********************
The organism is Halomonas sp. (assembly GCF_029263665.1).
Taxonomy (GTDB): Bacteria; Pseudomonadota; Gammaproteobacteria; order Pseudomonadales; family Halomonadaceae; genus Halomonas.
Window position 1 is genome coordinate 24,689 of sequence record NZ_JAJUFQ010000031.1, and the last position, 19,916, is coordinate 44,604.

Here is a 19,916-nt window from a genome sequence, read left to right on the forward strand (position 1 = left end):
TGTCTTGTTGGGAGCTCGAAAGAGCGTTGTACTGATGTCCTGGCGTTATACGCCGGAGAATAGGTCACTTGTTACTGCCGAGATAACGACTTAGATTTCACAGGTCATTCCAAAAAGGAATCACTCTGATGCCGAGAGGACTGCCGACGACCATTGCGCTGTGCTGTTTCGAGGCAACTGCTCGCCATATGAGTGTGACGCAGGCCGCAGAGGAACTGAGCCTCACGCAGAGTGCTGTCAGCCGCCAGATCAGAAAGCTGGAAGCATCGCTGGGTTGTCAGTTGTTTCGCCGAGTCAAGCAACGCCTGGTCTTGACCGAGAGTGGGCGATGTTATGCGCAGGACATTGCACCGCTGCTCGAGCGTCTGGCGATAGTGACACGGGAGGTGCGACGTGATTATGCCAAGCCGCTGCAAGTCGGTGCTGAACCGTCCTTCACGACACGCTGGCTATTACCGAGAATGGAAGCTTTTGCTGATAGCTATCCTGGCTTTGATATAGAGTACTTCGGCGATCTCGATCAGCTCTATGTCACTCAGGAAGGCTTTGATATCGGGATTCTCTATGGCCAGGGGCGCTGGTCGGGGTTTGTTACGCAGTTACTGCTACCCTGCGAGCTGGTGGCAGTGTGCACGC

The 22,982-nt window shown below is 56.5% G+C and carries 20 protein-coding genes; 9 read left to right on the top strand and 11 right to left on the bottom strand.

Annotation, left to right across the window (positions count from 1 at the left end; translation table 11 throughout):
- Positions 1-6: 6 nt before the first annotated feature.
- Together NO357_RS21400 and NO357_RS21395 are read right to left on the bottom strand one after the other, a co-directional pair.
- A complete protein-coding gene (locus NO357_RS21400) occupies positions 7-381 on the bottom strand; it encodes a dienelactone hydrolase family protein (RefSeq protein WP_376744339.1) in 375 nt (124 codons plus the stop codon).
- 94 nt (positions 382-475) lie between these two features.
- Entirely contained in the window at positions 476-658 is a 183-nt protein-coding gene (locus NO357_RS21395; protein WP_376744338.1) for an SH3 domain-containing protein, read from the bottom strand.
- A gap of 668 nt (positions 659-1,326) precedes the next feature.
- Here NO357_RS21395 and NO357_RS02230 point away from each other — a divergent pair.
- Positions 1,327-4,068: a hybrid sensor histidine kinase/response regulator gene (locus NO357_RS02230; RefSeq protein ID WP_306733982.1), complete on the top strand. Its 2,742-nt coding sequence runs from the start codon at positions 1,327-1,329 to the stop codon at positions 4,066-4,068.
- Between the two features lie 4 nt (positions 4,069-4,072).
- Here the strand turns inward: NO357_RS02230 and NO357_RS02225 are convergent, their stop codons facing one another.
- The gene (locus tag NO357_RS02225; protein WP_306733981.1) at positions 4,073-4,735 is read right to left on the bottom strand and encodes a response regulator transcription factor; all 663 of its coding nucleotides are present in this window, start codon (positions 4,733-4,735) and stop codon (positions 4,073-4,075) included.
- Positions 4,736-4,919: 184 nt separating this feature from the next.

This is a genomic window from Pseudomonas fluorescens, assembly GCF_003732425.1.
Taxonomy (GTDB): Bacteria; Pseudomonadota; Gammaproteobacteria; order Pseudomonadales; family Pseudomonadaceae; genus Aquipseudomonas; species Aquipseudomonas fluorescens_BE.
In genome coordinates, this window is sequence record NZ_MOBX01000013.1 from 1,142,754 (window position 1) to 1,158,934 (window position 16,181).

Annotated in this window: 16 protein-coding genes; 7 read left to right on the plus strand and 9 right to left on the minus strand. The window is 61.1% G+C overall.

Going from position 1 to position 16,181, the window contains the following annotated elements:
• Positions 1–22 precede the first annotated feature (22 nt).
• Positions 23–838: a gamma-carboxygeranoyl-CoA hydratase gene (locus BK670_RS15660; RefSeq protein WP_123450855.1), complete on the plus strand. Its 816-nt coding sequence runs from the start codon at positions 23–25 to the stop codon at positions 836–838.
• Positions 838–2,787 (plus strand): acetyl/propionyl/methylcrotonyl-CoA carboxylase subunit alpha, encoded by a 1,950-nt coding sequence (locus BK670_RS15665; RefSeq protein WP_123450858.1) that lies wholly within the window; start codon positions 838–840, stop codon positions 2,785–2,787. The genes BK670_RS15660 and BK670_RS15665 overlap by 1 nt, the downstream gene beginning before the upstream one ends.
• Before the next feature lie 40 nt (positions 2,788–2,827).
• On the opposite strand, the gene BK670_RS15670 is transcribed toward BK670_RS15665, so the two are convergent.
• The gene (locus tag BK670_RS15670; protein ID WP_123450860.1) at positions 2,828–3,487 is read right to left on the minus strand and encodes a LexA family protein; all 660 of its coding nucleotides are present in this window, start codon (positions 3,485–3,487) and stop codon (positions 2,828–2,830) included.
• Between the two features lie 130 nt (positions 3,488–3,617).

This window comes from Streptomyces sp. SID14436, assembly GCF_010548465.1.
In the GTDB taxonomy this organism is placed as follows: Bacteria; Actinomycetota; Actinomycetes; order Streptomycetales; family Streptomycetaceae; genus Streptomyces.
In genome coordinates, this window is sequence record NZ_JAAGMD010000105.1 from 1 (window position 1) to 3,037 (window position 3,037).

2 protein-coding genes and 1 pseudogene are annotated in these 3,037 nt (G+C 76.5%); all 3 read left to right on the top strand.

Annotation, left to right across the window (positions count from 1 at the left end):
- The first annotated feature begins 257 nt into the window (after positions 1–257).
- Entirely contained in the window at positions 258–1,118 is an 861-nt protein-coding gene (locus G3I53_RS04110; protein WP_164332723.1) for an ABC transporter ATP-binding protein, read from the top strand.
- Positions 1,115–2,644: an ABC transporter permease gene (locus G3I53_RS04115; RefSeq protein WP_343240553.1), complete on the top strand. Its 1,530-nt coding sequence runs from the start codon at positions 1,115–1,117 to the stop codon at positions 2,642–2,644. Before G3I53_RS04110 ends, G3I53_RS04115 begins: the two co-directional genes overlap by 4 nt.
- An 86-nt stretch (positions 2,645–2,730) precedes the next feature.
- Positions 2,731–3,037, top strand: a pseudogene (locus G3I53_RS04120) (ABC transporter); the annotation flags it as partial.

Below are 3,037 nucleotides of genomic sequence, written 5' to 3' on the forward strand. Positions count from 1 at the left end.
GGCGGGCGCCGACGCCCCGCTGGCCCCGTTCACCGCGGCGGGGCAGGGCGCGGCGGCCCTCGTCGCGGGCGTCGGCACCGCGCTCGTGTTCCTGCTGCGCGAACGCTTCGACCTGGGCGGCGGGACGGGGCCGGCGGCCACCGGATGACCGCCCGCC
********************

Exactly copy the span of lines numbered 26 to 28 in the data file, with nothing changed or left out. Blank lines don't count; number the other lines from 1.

• Positions 23–838: a gamma-carboxygeranoyl-CoA hydratase gene (locus BK670_RS15660; RefSeq protein WP_123450855.1), complete on the plus strand. Its 816-nt coding sequence runs from the start codon at positions 23–25 to the stop codon at positions 836–838.
• Positions 838–2,787 (plus strand): acetyl/propionyl/methylcrotonyl-CoA carboxylase subunit alpha, encoded by a 1,950-nt coding sequence (locus BK670_RS15665; RefSeq protein WP_123450858.1) that lies wholly within the window; start codon positions 838–840, stop codon positions 2,785–2,787. The genes BK670_RS15660 and BK670_RS15665 overlap by 1 nt, the downstream gene beginning before the upstream one ends.
• Before the next feature lie 40 nt (positions 2,788–2,827).